[quote] My heart is changed within me; all My compassion is aroused.
I will not carry out my fierce anger, nor will I turn and devastate Ephraim.
For I am God, and not man — the Holy One among you.
I will not come in wrath.[/quote]

Here the holiness of God is presented as the reason for God withholding judgment against a people who had done much to deserve it. The fact that He is God, and not a human, mitigates against Him coming in fierce anger and devastating His loved ones. It’s worth reading Hosea 2 to see a picture of how God’s heart of compassion results in His acting in self-sacrificial ways to win the hearts of those He loves. [/tab] [tab] Jesus revealed the character of the Father to us in His words, His priorities, His compassion, His works of power, His teaching and in His sacrifice. And among His teachings, one that stands out to me on the nature of the Father is called “The Parable of the Prodigal Son”. Jesus went out of His way to demonstrate how the father in the story was shamed by his son. He allowed himself to be taken advantage of, to lose his reputation in the village, to give up the land that had been in his family for generations and then to wait, shamelessly, for his lost son’s return. The anger of the ones listening to Jesus’ parable would be directed towards the son who left home and wasted his father’s inheritance in wild living, but the story itself points towards the other son and asks him for his response. Again, the father takes the embarrassing role of going out to the pouting son and begging him to come in, leaving himself in a position vulnerable to abuse, and the abuse comes:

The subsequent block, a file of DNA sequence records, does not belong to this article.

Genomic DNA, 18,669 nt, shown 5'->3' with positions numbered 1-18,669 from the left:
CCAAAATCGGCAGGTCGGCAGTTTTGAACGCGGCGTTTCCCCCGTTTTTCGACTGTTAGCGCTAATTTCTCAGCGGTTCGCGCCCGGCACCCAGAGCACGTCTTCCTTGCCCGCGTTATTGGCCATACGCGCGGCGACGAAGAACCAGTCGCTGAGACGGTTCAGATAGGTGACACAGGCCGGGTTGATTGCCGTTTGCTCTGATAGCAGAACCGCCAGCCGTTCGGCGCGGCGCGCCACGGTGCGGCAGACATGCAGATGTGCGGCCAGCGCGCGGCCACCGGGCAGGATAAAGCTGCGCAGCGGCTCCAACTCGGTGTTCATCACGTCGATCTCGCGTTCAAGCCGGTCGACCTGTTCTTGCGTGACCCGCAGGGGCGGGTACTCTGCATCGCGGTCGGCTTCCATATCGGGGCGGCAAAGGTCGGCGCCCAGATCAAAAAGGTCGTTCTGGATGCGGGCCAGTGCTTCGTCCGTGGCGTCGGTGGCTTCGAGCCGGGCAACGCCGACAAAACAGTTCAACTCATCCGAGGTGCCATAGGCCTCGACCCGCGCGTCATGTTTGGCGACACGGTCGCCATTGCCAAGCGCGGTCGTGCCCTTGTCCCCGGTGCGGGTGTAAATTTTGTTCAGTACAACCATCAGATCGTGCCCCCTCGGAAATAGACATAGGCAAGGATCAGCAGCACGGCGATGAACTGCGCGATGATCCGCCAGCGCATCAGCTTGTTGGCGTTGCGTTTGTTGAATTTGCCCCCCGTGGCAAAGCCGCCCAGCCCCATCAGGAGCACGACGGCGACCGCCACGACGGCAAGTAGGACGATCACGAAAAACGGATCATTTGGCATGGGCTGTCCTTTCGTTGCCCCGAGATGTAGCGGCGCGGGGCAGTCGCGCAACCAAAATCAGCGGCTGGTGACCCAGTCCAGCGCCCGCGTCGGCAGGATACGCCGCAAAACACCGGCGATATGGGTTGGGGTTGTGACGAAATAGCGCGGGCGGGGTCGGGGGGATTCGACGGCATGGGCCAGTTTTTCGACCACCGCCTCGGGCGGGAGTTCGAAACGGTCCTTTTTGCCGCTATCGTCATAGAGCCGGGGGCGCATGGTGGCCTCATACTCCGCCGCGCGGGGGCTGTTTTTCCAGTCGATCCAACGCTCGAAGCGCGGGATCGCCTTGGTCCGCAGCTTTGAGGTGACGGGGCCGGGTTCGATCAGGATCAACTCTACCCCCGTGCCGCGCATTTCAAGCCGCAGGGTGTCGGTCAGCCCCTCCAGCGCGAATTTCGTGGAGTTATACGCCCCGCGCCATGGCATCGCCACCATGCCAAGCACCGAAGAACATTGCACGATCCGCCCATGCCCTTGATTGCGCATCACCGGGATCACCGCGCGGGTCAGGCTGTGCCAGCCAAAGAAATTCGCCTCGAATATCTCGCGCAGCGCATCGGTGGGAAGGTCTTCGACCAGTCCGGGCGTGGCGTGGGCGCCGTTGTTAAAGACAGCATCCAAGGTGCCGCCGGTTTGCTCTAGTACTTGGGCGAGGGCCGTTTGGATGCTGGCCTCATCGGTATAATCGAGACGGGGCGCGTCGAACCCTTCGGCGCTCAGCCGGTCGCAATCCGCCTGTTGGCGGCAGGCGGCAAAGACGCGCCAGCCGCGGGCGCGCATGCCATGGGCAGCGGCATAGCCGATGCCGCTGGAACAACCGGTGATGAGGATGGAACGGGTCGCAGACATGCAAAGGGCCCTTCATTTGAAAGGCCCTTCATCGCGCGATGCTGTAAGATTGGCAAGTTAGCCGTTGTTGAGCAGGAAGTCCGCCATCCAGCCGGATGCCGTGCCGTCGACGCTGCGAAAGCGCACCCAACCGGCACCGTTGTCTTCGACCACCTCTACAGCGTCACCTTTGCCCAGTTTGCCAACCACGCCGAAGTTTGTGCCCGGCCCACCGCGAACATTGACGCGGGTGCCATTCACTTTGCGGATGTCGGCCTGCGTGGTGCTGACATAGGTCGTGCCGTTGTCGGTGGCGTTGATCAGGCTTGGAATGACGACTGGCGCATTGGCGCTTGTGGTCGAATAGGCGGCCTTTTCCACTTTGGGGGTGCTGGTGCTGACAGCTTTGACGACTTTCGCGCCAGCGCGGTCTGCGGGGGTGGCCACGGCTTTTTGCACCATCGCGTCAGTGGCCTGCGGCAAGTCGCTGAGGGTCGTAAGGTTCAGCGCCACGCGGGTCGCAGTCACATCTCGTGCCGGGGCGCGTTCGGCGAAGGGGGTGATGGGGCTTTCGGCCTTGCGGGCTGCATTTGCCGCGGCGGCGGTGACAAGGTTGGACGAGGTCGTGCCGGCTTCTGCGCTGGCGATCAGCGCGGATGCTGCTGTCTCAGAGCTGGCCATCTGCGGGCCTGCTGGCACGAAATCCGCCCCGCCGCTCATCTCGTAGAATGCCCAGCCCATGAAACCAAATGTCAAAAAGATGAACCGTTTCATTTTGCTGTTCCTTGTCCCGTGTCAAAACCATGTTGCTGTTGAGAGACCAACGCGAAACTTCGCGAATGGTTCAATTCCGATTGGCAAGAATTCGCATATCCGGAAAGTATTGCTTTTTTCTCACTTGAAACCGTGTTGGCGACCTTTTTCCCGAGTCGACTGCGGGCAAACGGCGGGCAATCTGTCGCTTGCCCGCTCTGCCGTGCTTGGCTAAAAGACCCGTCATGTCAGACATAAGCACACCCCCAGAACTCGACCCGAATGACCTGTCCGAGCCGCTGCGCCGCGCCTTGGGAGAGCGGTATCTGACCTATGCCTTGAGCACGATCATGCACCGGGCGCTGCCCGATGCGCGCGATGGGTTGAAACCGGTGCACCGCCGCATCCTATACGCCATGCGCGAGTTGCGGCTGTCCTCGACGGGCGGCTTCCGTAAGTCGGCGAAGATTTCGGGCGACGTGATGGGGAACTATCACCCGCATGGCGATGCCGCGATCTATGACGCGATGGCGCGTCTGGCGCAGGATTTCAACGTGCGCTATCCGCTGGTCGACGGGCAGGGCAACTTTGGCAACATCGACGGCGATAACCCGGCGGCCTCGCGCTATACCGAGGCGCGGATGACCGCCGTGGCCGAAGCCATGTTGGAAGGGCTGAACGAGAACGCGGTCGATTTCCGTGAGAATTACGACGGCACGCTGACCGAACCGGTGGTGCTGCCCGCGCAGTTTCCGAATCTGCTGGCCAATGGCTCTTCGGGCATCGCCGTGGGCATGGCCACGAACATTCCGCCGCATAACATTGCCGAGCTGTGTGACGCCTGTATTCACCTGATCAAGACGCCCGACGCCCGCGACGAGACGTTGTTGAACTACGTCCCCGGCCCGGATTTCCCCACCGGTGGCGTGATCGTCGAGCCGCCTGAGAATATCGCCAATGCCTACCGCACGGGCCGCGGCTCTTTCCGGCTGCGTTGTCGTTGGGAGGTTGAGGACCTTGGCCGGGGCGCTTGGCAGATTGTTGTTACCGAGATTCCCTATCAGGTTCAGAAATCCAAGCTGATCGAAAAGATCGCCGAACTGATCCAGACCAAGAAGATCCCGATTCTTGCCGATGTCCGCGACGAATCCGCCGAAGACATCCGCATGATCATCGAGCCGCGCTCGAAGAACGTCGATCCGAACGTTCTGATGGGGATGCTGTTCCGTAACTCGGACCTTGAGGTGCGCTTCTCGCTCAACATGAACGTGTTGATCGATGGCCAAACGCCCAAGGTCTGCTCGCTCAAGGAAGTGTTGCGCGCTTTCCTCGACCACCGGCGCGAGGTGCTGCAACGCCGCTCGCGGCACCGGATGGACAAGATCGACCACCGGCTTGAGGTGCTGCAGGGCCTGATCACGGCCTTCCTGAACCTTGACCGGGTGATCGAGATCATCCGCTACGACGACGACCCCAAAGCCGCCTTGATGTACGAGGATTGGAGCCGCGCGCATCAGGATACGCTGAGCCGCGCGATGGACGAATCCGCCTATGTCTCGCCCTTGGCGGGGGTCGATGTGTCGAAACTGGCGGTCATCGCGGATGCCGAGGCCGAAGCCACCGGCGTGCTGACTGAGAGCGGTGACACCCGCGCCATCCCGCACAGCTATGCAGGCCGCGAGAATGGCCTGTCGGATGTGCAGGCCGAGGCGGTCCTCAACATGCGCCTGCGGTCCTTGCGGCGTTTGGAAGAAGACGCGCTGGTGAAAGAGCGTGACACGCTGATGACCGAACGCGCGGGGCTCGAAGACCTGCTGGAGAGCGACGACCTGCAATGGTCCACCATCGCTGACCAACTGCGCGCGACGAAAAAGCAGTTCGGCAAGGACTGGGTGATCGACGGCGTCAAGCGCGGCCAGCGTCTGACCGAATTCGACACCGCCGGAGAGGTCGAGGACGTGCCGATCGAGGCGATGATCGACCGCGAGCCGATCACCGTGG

[quote] All these years I’ve been slaving for you and never disobeyed your orders. Yet you never even gave me a young goat so I could celebrate with my friends.
[/quote] The story ends with a final invitation from the father as he asks the older son if he wants to participate in a miracle of grace, in the story of salvation that his younger brother has experienced — from death to life. [/tab] [/tabcontent] [/tabs]

This is the character of God. He is a God of great mercy and deep love. He is always on the lookout for the lost to return to Him and He has great understanding of us in our weakness. He knows us . . . and still He loves us. Way back in the days of Noah, we’re told that God, who created everything good, looked on the earth and saw what had happened to the human race, that every inclination of people’s hearts was only evil all the time, and it broke his heart. God’s broken heart is behind the great effort of redemption and reclamation that has been going on for thousands of years, starting with the call of Abram and continuing today in the mission of His church to the world. His broken heart also tells us that He is willing to show mercy to us, today, that His desire is for all who are humble to admit our failings and to receive His forgiveness.

[button link=”/pastorsblog/no-fear/” color=”teal”] Click here to read “No Fear” Part 1 [/button]
[button link=”/pastorsblog/no-fear-part-3/” color=”teal”] Click here to read “No Fear” Part 3 [/button]


[author] [author_image timthumb=’on’] [/author_image] Dave King is the founding Pastor of Silver Valley Community Church. Dave studied at Regent College in Vancouver and completed a Master of Divinity degree in 1989. He has pastored in the Lower Mainland for nearly 30 years and started Silver Valley Community Church with a group of friends in 2003. Read more